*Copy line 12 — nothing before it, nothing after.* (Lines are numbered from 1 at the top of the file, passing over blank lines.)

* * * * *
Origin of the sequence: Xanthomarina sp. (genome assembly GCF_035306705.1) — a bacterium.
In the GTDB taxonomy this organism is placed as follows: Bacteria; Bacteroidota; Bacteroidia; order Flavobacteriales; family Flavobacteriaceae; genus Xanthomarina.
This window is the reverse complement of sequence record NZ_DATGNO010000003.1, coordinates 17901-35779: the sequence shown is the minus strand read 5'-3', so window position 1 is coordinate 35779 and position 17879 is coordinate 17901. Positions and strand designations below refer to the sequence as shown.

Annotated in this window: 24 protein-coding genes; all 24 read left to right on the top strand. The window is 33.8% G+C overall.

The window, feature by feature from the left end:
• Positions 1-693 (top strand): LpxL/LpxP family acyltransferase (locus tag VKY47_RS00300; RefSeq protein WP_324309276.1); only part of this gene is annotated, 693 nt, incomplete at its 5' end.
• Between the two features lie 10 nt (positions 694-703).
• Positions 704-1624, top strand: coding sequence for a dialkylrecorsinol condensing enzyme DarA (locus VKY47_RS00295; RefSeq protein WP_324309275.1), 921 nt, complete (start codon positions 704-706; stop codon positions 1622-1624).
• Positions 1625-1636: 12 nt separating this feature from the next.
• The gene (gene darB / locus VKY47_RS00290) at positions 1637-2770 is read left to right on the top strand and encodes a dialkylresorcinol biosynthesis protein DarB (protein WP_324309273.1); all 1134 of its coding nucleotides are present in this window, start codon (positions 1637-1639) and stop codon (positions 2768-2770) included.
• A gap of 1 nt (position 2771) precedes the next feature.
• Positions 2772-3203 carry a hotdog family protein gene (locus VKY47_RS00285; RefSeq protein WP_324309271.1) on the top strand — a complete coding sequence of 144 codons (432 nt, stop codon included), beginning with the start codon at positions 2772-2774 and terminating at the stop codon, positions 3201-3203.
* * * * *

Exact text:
• Positions 2772-3203 carry a hotdog family protein gene (locus VKY47_RS00285; RefSeq protein WP_324309271.1) on the top strand — a complete coding sequence of 144 codons (432 nt, stop codon included), beginning with the start codon at positions 2772-2774 and terminating at the stop codon, positions 3201-3203.